However, investments in renewable energy generation are well below what is needed to meet the 2030/2050 targets. The same applies to the associated investments in transmission and distribution grids.

The main obstacle to increasing renewable energy production is not political will or return on investment, but the problem of logistics and moving the equipment from the plant to the project site. This is explained by the confinement of major Chinese cities due to the resurgence of Covid-19, the fact that supplies to the chip industry remain limited, and the fact that cargo ship availability and container capacity remain seriously disrupted.

Equipment suppliers and renewable energy developers expect these supply chain constraints to gradually ease in 2023. Again, this is not a panacea.

Goal 4: Reduce consumption by 15,000 billion cubic meters through energy efficiency measures

The first three targets we’ve covered broadly cover the supply side, but what about the demand side – could actions like turning down the thermostat or installing heat pumps make a difference?

Around 35% of commercial and residential buildings in the EU are heated with gas. There is no doubt that today’s high gas and electricity prices will lead to a temporary and permanent drop in demand.

On the temporary side, many industries — including fertilizer and cement manufacturing — are announcing short-term plant closures due to high gas prices. Meanwhile, a recent Bloomberg analysis suggests that a 1.75 degree Fahrenheit drop in the thermostat could reduce annual residential and commercial demand in Europe by 10% (or about 14 trillion cubic metres).

Where possible, heat pumps are an effective means of reducing overall gas consumption. The EU wants to accelerate their introduction into homes, with a goal of expanding the European market by at least 10 million units over the next five years. We estimate that this will contribute to the substitution of natural gas needs by around 1.5 to 2.0 billion euros. The main obstacle for the private (and commercial) consumer remains the initial cost, which is more than double that of a traditional boiler. We believe relative costs will improve over the next five to ten years as volumes increase.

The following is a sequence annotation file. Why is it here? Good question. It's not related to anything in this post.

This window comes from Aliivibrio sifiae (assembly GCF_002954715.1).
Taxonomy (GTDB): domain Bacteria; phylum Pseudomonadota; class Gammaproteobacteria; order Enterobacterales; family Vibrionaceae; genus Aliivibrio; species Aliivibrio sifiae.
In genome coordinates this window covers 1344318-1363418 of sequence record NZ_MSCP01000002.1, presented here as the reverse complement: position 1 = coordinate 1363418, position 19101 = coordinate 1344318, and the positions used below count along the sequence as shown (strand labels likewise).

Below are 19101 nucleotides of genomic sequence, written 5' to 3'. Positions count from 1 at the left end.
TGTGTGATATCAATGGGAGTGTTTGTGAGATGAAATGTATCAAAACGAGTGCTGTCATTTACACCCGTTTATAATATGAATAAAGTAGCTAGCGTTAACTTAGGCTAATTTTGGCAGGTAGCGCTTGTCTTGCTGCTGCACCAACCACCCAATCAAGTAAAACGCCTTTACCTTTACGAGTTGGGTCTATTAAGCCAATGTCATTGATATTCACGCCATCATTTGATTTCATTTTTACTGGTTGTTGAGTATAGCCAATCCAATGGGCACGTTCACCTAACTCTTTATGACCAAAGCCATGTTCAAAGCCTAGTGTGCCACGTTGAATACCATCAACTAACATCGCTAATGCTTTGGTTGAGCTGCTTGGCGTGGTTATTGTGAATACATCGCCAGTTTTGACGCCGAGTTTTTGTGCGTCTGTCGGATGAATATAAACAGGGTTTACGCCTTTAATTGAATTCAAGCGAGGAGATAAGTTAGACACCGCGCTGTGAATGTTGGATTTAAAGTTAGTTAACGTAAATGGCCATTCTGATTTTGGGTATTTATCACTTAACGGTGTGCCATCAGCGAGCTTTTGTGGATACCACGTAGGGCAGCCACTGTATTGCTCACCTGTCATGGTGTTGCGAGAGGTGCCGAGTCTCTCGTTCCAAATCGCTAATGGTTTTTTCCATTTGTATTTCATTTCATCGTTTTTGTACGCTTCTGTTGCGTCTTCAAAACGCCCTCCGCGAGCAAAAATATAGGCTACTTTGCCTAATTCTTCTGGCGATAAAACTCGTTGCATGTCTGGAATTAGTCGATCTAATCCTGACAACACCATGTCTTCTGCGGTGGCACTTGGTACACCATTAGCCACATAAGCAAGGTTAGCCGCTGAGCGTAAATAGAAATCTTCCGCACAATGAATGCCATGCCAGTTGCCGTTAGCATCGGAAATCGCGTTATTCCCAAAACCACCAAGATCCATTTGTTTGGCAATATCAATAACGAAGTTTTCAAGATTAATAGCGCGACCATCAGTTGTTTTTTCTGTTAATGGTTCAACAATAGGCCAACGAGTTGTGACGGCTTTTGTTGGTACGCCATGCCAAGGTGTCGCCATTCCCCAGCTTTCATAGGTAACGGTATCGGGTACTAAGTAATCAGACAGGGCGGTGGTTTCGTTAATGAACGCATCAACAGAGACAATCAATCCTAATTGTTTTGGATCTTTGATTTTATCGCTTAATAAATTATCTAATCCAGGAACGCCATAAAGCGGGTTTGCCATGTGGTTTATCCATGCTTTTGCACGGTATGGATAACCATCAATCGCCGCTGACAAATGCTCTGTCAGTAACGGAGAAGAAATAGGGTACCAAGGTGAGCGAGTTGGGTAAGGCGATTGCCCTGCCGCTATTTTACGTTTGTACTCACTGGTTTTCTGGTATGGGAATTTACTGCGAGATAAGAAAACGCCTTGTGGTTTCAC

Goal 5: Restore storage to 80% capacity by November.

Finally, the REPowerEu plan includes a storage capacity fill target of 80% by November 1, 2022 and 90% in all subsequent years. This is a rather conventional target as it essentially dictates that market participants (suppliers/storage operators) must buy gas in the summer market at all costs to avoid a new winter peak.

Currently, gas storage levels in Europe are around 25% lower than normal, but above the 2018 lows.

US natural gas producers will benefit

In summary, there is no easy answer for Europe when it comes to replacing natural gas. Europe is now largely dependent on imported quantities of LNG to meet its energy needs, and the REPowerEU Action Plan will accelerate the transition to new, lower-risk suppliers.

The United States stands ready to lead the way. It has significant resources in the Appalachian, Texas and Permian regions which offer the opportunity to become a major exporter of natural gas. Most of this gas is likely to be destined for the European markets.

US gas futures prices are already up from less than $3.00/Mcf two years ago to between $3.50 and $4.00/Mcf today. We believe long-term prices could continue to rise as the US becomes an increasingly important global gas supplier.

The US companies best positioned to take advantage of this increased demand and price will be those with an inexpensive resource base and easy access to US LNG export facilities.